Trumpers were leaning out their car windows, shaking their banners, smiling with perfect white teeth. Some had life-sized cardboard Donald Trumps in their back seats. The doors of a pink convertible read “Adorable Deplorable” spelled out in black electrical tape. Quite a few Trumpers were holding up their middle fingers. Between the engines and the horns, the noise was like a solid wall that smacked into you again and again. Some of the protesters turned their backs on the caravan, but most were yelling, too, flashing thumbs-down and F-you signs of their own. It was relentlessly ugly.
Down the hill, a few yards south from the edge of the protest, I saw a group of six people waving a Trump/Pence flag. They were a greeting committee, the first people the caravan was seeing. I decided to go talk to them.
Heart of Gold
Even before this confrontation, my heart had been aching, as if stabbed by 100 tiny daggers every day. I’ve been setting out each morning from Doylestown and driving 40 minutes north into the county of my youth, Northampton. The drive is tailor-made for rumination. The road, which winds along beside a river, is lined with stone walls and huge old trees. The falls colours are still vivid, scarlets and umbers and oranges, laced with just enough bare branches to remind me that winter comes quickly. I haven’t lived here since 1980, when I graduated from Freedom High in Bethlehem. (Yes, that’s right, Freedom High. Our main rival was Liberty.) But the landscape, the architecture and the topography feel so familiar. I’m listening to a lot of ‘70s music on my satellite radio, and I still know all the lyrics.
Around every corner of my drive, the sun throws dappled shadows across the road ahead, or bounces off an iron-gray cloud, and Neil Young sings about searching for a heart of gold, or Stephen Stills tells me to love the one I’m with, or the Youngbloods suggest that I smile on my brother and try to love one another right now, and at least once a commute my eyes sting with tears. I’m here to do what I can to protect the country that – despite everything – I still love, and somehow that’s gotten tangled up with who I was and who I am now, and where did the time go, and how did we get here?
A Blue Canvass
I begin every shift at the Voter Activation Center, a storefront in downtown Easton plastered with Biden-Harris signs, and fully stocked with boxes of hand sanitizer, masks and gloves. (The Biden campaign didn’t begin knocking on doors until Oct. 10, because they were obeying Centers for Disease Control protocols. The Trump camp has been knocking doors since June.) I chat to Ryan, the lead (and often only) staffer, who has a charming habit of tying back his sandy hair a slightly different way each day. Like me, he’s left his home, in his case Brooklyn, to devote himself to this election. He feeds me bits of news: The Biden campaign has a ton of money, nearly half a billion U.S. dollars. Democrat pols call it “fund-raging.” On the first weekend that Biden allowed door-knocking in PA, 300,000 volunteers hit 80,000 addresses.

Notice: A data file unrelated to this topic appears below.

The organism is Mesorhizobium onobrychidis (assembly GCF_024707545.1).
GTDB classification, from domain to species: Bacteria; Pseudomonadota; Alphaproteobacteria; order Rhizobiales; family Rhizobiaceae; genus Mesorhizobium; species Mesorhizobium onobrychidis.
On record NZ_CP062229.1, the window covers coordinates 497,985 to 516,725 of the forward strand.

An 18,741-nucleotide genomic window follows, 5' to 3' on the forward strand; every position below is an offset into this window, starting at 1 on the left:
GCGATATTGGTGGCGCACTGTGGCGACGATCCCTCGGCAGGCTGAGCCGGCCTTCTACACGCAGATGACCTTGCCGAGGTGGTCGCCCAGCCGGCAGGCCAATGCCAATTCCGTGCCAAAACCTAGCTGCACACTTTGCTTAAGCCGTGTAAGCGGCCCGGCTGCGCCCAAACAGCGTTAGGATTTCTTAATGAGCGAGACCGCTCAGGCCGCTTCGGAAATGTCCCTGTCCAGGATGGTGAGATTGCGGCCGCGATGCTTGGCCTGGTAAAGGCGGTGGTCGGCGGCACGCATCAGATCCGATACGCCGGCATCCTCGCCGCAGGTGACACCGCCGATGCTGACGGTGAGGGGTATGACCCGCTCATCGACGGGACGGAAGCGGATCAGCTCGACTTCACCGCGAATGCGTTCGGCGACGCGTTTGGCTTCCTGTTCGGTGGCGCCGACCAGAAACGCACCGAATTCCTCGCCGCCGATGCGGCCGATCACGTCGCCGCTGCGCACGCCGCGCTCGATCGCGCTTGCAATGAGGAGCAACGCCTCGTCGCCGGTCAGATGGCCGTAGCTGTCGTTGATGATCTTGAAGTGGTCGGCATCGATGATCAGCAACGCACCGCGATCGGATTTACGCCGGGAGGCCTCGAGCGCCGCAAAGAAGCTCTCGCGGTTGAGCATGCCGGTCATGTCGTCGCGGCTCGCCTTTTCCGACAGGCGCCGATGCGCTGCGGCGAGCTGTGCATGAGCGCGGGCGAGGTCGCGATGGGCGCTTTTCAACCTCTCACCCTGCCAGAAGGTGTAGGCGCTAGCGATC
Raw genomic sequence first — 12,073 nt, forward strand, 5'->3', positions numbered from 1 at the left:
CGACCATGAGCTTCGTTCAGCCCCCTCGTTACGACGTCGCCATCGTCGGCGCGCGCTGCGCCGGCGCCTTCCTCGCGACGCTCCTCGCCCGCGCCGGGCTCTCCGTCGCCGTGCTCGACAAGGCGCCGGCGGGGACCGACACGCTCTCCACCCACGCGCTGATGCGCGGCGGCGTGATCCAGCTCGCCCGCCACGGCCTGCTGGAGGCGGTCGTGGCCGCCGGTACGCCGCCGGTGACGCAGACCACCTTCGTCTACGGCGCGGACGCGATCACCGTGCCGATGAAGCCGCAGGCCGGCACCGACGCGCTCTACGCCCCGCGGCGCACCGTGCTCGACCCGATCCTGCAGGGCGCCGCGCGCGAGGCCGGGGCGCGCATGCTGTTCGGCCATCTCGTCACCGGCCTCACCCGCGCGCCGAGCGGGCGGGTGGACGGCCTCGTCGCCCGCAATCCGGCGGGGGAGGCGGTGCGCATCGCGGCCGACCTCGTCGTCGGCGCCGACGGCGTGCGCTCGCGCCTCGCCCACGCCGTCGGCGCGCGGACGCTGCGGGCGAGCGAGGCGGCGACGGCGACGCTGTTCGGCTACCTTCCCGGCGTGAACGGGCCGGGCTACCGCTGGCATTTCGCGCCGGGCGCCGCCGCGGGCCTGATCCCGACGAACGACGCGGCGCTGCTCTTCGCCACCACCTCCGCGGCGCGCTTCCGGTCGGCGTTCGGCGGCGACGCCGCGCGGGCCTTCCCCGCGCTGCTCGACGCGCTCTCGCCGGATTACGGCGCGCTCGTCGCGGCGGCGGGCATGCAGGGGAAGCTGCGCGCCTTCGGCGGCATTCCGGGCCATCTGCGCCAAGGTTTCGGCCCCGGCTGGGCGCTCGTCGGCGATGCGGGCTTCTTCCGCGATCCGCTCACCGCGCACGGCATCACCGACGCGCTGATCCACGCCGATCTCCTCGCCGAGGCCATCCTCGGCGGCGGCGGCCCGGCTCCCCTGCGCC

Then he gives me a code for my MiniVAN app, which sends me a list of addresses of likely Democrat voters, and I spend the next four hours hauling myself up and down the hills of Bethlehem and Easton. I scramble up rickety porch steps. I talk soothingly to unleashed dogs. I breathe into my mask and fog up my glasses. Roughly 15 per cent of the people on my list answer their doors, and to them I ask the same five questions: Can we count on your vote? Do you have a plan for voting? Will you vote down the ticket, for state and local races? Will you take others to the polls with you? Will you consider volunteering? (I thought I was doing this to provide information to voters, and I am, but I’ve come to see that I’m mainly collecting data.)
Pennsylvania is one – if not THE – key swing state, and a lot of eyes are on us. Bruce Springsteen launched an “America Needs Pennsylvania” campaign with a re-release of his song “Philadelphia,” set against images of local suffering and Trump promises broken.